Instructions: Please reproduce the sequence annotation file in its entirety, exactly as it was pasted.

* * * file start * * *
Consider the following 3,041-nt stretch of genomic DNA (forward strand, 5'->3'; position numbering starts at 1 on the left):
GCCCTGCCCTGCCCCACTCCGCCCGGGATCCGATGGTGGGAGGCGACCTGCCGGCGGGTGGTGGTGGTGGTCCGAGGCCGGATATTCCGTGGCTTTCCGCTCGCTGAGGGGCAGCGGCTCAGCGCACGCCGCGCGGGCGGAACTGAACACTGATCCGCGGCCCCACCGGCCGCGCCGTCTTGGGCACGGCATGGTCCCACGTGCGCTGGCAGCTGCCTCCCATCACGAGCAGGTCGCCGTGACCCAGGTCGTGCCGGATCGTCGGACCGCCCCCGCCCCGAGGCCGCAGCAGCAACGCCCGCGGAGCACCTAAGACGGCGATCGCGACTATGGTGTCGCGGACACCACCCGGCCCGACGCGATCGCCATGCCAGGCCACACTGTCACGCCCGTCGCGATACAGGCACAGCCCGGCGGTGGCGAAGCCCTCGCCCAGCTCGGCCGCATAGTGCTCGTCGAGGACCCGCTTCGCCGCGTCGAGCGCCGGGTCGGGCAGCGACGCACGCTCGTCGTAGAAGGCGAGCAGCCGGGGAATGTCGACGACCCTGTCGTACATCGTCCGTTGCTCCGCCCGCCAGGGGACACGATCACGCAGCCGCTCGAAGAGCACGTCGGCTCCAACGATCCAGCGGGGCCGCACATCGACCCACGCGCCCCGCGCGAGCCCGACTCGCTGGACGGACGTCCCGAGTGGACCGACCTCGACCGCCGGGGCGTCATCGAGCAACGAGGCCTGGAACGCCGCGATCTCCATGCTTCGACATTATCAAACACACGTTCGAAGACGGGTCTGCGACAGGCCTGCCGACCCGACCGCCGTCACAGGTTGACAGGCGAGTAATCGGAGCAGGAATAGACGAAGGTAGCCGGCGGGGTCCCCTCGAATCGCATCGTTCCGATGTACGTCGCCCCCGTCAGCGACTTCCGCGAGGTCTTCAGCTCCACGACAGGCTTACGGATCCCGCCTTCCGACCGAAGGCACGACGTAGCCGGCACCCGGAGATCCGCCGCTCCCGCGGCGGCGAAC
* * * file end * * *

Consider the following 3,041-nt stretch of genomic DNA (forward strand, 5'->3'; position numbering starts at 1 on the left):
GCCCTGCCCTGCCCCACTCCGCCCGGGATCCGATGGTGGGAGGCGACCTGCCGGCGGGTGGTGGTGGTGGTCCGAGGCCGGATATTCCGTGGCTTTCCGCTCGCTGAGGGGCAGCGGCTCAGCGCACGCCGCGCGGGCGGAACTGAACACTGATCCGCGGCCCCACCGGCCGCGCCGTCTTGGGCACGGCATGGTCCCACGTGCGCTGGCAGCTGCCTCCCATCACGAGCAGGTCGCCGTGACCCAGGTCGTGCCGGATCGTCGGACCGCCCCCGCCCCGAGGCCGCAGCAGCAACGCCCGCGGAGCACCTAAGACGGCGATCGCGACTATGGTGTCGCGGACACCACCCGGCCCGACGCGATCGCCATGCCAGGCCACACTGTCACGCCCGTCGCGATACAGGCACAGCCCGGCGGTGGCGAAGCCCTCGCCCAGCTCGGCCGCATAGTGCTCGTCGAGGACCCGCTTCGCCGCGTCGAGCGCCGGGTCGGGCAGCGACGCACGCTCGTCGTAGAAGGCGAGCAGCCGGGGAATGTCGACGACCCTGTCGTACATCGTCCGTTGCTCCGCCCGCCAGGGGACACGATCACGCAGCCGCTCGAAGAGCACGTCGGCTCCAACGATCCAGCGGGGCCGCACATCGACCCACGCGCCCCGCGCGAGCCCGACTCGCTGGACGGACGTCCCGAGTGGACCGACCTCGACCGCCGGGGCGTCATCGAGCAACGAGGCCTGGAACGCCGCGATCTCCATGCTTCGACATTATCAAACACACGTTCGAAGACGGGTCTGCGACAGGCCTGCCGACCCGACCGCCGTCACAGGTTGACAGGCGAGTAATCGGAGCAGGAATAGACGAAGGTAGCCGGCGGGGTCCCCTCGAATCGCATCGTTCCGATGTACGTCGCCCCCGTCAGCGACTTCCGCGAGGTCTTCAGCTCCACGACAGGCTTACGGATCCCGCCTTCCGACCGAAGGCACGACGTAGCCGGCACCCGGAGATCCGCCGCTCCCGCGGCGGCGAAC